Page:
Moopsee, I was so glad that we had that mindset a couple of years ago when the ice storm hit here in Kentucky. We we’re so blessed to have a freezer full of food and a pantry well stocked with bought and canned goods. We also had water stored plus a back up to our well in case county water went out which it did! The government took 3 days to get a generator to the water plant plus those with electric water heaters had no hot water and many couldn’t boil the water for drinking when it came back on. Those with no heat were in shelters with their children trying to stay warm. When FEMA showed up they delivered food packages with peanut butter that contained salmonella!! My mom and I were cooking and taking food to the local shelter and offering neighbors showers at our houses. We have back up propane heat, a propane hot water heater and a large generator that runs 90% of our house including the freezers, fridge and the igniter on the propane cook stove.

    You learn many things that you hadn’t even thought of when you go through something like this and it adds to your preparedness for next time! Who would have thought 16 days without power? And some people were even longer!

    Be prepared! You will be so glad you did when you need it! Sorry to be so long-winded!!

    Great post Moopsee!!!

  7. Moopsee says:

    YEAH, fellow pantry lovers! I saw the blog on Aisle 1 a few days back and I had already submitted this. I think it is something wonderful to encourage others on. As to TP, yes, even I heard the stories of using the ol’ Sears Roebuck catalog in the outhouse or the wrappers that come around the mandarin oranges…. I feel very blessed that we’ve had enough to tuck some away for the “unknown!” I’m loving reading your posts!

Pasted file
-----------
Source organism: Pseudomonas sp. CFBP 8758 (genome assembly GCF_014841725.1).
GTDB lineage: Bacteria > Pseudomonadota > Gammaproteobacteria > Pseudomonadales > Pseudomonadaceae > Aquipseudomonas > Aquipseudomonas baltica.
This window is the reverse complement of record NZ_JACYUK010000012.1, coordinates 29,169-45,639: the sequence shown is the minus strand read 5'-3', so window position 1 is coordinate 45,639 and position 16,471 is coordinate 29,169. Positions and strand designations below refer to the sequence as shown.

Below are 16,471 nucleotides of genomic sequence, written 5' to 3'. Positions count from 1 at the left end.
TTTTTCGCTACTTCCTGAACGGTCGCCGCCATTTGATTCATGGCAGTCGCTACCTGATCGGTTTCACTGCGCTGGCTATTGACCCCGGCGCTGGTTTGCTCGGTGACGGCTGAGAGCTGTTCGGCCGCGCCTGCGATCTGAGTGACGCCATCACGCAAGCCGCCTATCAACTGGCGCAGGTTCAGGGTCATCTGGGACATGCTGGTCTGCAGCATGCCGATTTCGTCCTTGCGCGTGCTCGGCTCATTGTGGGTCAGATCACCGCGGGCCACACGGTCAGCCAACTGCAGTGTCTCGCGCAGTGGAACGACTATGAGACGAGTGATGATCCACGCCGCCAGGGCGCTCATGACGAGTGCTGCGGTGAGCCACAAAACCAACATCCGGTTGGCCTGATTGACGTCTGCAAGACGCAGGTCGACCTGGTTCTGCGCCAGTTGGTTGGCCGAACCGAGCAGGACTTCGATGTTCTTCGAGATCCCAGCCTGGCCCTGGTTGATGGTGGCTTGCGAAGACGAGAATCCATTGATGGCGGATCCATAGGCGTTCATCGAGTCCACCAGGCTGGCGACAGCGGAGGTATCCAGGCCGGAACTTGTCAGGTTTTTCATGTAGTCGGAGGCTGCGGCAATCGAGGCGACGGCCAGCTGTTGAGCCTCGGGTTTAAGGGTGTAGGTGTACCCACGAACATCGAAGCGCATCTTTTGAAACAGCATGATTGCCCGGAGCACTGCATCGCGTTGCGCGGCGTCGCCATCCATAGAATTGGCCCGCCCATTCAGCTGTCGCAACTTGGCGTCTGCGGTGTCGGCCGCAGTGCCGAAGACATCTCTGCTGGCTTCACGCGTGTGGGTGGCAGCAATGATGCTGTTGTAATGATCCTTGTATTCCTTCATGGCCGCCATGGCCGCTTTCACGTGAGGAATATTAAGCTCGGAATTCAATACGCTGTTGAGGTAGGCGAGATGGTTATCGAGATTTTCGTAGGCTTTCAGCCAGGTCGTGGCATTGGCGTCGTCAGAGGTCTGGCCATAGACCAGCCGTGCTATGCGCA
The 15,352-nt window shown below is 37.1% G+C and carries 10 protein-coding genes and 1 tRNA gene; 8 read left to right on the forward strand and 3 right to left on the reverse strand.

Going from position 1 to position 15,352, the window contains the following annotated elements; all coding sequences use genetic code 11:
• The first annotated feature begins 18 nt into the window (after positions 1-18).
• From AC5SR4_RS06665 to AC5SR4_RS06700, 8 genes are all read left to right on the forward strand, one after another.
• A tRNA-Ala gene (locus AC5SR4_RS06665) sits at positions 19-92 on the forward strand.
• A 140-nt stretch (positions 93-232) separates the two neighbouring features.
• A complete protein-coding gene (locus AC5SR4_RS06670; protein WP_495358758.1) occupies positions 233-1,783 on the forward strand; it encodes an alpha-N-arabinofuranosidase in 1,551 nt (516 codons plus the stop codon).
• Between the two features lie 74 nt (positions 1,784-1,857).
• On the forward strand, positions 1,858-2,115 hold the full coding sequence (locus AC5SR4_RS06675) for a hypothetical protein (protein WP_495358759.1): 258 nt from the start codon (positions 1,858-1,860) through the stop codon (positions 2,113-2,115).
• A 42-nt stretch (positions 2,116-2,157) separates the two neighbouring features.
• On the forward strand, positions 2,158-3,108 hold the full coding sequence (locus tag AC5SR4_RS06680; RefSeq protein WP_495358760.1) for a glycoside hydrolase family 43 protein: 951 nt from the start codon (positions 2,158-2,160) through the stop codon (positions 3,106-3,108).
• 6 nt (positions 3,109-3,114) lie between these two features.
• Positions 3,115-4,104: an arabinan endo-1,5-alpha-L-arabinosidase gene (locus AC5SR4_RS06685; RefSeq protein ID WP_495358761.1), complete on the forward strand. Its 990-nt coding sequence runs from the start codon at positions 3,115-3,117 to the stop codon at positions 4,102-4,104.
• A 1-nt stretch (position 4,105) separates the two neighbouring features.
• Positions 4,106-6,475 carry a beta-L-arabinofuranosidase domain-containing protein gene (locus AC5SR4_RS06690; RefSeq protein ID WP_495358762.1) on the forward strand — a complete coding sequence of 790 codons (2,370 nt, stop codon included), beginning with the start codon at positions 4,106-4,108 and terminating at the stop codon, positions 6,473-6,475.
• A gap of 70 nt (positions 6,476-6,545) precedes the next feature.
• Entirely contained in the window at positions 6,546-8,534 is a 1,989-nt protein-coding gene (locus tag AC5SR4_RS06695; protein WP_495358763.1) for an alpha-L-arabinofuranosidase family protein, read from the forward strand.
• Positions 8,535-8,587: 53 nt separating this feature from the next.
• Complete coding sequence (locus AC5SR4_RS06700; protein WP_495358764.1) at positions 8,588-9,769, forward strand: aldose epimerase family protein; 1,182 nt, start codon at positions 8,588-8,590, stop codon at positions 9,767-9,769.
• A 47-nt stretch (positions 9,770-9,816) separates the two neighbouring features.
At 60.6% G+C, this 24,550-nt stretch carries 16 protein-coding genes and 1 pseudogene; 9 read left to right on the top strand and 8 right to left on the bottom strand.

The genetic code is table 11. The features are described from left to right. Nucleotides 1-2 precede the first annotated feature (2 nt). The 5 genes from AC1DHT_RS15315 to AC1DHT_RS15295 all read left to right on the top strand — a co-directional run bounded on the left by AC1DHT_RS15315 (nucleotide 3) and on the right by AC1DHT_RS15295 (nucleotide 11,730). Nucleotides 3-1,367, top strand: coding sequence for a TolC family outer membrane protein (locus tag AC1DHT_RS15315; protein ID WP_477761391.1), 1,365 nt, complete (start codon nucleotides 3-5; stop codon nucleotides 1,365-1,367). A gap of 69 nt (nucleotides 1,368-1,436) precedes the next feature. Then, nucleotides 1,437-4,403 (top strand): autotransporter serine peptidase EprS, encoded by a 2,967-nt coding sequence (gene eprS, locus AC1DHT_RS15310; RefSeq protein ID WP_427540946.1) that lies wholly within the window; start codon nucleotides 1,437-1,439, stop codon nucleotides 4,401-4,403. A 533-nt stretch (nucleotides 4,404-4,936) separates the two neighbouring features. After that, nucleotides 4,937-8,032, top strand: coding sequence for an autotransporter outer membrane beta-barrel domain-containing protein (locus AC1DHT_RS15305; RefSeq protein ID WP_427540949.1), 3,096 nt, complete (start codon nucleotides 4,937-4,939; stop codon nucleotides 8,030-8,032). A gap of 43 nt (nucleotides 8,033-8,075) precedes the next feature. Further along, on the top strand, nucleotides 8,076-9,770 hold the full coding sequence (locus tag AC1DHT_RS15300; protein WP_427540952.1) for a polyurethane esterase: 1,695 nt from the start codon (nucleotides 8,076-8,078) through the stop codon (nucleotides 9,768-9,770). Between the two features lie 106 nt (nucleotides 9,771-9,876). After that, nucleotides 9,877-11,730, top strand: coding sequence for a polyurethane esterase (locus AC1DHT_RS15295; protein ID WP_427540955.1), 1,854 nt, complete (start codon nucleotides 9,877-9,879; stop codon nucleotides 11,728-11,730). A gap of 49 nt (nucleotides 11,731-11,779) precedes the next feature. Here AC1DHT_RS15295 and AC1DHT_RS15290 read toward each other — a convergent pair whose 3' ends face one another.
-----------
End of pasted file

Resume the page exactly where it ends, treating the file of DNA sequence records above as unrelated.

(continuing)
8. Sheryl - Runningtrails says:

    Great post! We need to be prepared! I buy the super sale items in bulk too. It sure saves us a lot!

    Under the bed is a great place to store things like toilet paper, too.

  9. Pete says:

    We found ourselves in a similar situation last winter. It was not fun, but we didn’t have to worry about going hungry when the weather caused sequential power outages.

    Good reminders, all. Thanks, Moopsee!

  10. rileysmom says:

    That was a great post Moopsee!
    What a great place to grow up, too!
    What’s up with the realtor? Odd thing to say, no?

  11. grandmatotwochicks says:

    Great post! Moopsee! We were very short on money last winter, but I have always stalked up on things like dried milk, flour, sugar, lots of dried beans, rice, all of these things got us through the winter. Now I am stalking up again, and learning how to pressure can, I love all of the wonderful recipes and ideas on this site, thank you so much for sharing.

  12. princessvanessa says:

    I think the realtor knew how totally insufficient the pantries were and, desperate to make that sale, tried to turn the blame to your family “overeating”. Ridiculous!

  13. rosemary+++ says:

    I do the same thing We too live in the country and sometimes can be snowed in for several days We have wood stove so we can have heat in case the electricy goes outs and I have candles and kersone lamp as well.
    Your post was very interesting

  14. kellyb says:


    Great post. Isn’t it wonderful knowing that you have what you need, when you need it? Weather diasters are something to always be on the look-out for but many have experienced severe cut-backs with the economy and job layoffs. If you suddenly have health issues, a well stocked pantry gives you peace of mind. Even if you just had a bad day or got home late from work, like tonight, a well stocked pantry can be a real lifesaver.